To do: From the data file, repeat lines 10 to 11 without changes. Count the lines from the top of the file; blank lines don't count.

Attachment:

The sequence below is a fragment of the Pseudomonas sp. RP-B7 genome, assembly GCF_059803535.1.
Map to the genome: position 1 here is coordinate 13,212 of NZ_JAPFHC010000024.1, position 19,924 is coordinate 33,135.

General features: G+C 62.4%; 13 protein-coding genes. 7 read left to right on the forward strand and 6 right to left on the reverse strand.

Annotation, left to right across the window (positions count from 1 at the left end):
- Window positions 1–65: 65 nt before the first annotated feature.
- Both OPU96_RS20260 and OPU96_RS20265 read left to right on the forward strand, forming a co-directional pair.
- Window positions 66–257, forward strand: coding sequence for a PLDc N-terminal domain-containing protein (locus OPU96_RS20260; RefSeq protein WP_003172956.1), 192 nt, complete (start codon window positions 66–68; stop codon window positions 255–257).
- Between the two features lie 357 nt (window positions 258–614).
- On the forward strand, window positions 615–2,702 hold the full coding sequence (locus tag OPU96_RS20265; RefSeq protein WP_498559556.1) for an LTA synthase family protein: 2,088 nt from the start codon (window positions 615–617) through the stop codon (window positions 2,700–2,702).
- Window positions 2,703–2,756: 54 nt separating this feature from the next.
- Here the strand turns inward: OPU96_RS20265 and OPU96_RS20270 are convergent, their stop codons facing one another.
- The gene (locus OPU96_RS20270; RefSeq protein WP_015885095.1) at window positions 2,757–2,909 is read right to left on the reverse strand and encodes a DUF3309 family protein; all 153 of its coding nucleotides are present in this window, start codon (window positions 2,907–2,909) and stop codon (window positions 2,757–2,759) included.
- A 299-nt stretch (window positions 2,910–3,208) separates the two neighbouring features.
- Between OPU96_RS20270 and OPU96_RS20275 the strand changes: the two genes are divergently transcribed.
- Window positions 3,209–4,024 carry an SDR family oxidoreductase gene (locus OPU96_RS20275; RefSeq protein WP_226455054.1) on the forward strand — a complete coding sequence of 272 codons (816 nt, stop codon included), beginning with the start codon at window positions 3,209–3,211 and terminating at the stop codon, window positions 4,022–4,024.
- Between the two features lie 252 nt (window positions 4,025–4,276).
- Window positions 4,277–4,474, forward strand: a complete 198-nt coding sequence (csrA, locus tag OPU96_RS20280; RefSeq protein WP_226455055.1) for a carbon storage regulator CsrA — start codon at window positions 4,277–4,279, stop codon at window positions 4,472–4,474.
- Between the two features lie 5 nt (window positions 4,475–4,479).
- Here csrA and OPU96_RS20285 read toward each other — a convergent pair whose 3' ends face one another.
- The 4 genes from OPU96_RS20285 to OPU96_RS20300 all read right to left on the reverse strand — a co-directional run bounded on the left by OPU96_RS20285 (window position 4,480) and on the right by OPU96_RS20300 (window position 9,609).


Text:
- Window positions 2,703–2,756: 54 nt separating this feature from the next.
- Here the strand turns inward: OPU96_RS20265 and OPU96_RS20270 are convergent, their stop codons facing one another.